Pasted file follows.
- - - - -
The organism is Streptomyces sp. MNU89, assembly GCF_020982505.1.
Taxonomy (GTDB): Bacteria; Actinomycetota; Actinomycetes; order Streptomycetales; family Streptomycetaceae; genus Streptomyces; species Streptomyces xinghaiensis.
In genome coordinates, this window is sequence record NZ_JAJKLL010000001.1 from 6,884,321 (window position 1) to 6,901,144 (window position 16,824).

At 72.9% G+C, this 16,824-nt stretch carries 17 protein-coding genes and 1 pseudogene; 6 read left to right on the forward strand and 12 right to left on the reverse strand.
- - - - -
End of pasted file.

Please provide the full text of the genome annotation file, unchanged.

The organism is Streptomyces sp. MNU89, assembly GCF_020982505.1.
Taxonomy (GTDB): Bacteria; Actinomycetota; Actinomycetes; order Streptomycetales; family Streptomycetaceae; genus Streptomyces; species Streptomyces xinghaiensis.
In genome coordinates, this window is sequence record NZ_JAJKLL010000001.1 from 6,884,321 (window position 1) to 6,901,144 (window position 16,824).

At 72.9% G+C, this 16,824-nt stretch carries 17 protein-coding genes and 1 pseudogene; 6 read left to right on the forward strand and 12 right to left on the reverse strand.